Why did you choose to come to Sheffield for your Study Abroad placement?
As an anthropology major, Sheffield felt like the natural choice for moving forward with my degree. England harbors such a rich history and an incredibly diverse array of archaeological finds; it almost makes one feel like they’re stepping into a completely different world. The University of Sheffield in particular has an amazing archaeology department suited just for that diverse history, as well as a collection of other topics across Europe taught by those intimately connected to that research.
How is studying Archaeology at Sheffield different?
I found studying archaeology in England to be a very singular and self-motivated affair. Oftentimes you are faced with familiarizing yourself with one, maybe two, specific topics, rather than focusing on a broad scope of topics many classes in the U.S. tend to go for. This may be rough for newcomers not accustomed to English history and archaeology, but it proves to be a valuable learning tool and opportunity for one to immerse themselves in this new culture. U.S. classes don’t always just focus on the methods of archaeology, but there is a common theme of learning a theory or technique for the purpose of applying it; studying archaeology in England does allow for the use of those applications, but it’s much more subtle, choosing to focus largely on not only the archaeology but the history as well.
What specifically have you gained from the experience of coming to Sheffield for Study Abroad?
The Archaeology Department at the University of Sheffield has given me an opportunity to grow; it has given me the ability to look at the different, unique nuances of the field of archaeology in another country; it has provided a challenging, yet easy to engage in, environment that not only nurtured what I learned in the U.S., but has prepared me for a future outside of that specific professional sphere. I still have much to learn, but I am more confident and ready to embrace and adapt to new archaeological practices moving forward.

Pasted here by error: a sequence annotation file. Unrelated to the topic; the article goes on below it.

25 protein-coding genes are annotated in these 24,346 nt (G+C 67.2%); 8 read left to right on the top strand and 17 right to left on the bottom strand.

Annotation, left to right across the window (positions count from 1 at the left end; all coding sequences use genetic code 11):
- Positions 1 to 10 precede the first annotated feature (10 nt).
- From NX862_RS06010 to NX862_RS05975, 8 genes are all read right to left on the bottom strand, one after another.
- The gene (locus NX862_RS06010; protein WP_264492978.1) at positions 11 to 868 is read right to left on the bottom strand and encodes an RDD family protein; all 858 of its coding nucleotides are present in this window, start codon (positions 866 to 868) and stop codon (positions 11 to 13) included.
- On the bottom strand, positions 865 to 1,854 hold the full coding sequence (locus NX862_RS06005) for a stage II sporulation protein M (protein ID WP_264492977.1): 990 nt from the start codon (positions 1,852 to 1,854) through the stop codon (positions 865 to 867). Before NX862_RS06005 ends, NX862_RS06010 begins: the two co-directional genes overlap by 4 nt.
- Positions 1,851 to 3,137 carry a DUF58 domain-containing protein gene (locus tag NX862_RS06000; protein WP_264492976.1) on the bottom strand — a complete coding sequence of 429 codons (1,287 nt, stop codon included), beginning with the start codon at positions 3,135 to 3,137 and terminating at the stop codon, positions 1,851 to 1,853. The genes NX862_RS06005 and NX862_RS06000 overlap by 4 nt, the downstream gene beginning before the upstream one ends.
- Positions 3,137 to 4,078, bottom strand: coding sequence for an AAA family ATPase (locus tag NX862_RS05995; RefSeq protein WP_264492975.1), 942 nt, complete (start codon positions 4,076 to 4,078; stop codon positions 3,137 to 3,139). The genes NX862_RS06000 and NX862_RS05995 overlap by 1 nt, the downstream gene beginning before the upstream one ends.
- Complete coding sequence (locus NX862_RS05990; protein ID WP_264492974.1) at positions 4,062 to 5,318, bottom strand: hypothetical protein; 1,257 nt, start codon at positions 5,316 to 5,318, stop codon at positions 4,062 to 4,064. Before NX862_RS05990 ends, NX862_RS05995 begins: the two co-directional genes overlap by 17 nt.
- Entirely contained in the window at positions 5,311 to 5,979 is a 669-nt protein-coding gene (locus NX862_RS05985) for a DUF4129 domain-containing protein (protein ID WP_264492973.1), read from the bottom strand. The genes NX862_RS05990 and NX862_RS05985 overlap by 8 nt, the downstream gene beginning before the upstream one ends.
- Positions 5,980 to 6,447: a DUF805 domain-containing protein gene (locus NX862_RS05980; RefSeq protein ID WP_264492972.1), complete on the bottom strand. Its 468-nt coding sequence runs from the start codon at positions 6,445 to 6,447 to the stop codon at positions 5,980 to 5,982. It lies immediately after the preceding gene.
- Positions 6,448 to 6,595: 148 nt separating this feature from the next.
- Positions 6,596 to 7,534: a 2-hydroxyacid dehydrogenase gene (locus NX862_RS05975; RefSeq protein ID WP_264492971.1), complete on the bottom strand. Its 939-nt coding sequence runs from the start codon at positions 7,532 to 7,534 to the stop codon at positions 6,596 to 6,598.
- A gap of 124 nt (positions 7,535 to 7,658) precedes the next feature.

Greer, BSc Archaeology with Work Placement
Why did you choose to study Archaeology?
I’ve wanted to be an archaeologist since I was about eight years old, and now, an A¬-level, two years of an undergraduate degree and several hundred episodes of Time Team later, I feel I’m firmly on my way. In my first year I took all six of the Archaeology modules offered, and I feel now that this was a great opportunity to get to cover all sorts of topics and theories that I’d never encountered before, and to solidify interests I already had.
What made you choose the University of Sheffield?
My open day visit was vital in helping me decide which university to go to, as I firmly believed that if I was going to spend three years living and working somewhere I needed to know I would feel happy there. I made sure I visited all my university options, and Sheffield was where I felt the most comfortable, so Sheffield was where I came.
What are you up to now?
I'm currently working on my dissertation project, researching new ways of analysing skeletons to get more information from the bones, based on a 12th century site called Blackgate in Newcastle upon Tyne, which I think will combine all my interests and be a really interesting project to get involved in.
What are your plans for the future?
Once I've graduated, I hope to go on to the Masters course in Human Osteology and Funerary Archaeology, and from there into a job dealing with the excavation and interpretation of human skeletons.
What has been a highlight of your Archaeology degree here?
The field school I took part in during the summer between first and second year was incredible. I spent two weeks excavating Tudor manor houses on the site of the 12th century Thornton Abbey in North Lincolnshire, whilst sleeping in a sheep field and sharing food and space with 60 other people from all over the world. Perhaps not everybody’s idea of a great summer holiday, but it was definitely a lot more rewarding than two weeks on a beach and I still got a tan. I enjoyed the dig so much that this year I’m going back as part of the supervisory team for the entire month, having developed a great relationship with the lecturer who leads the project and some of the Masters and PhD students who are in charge of different sections of the dig.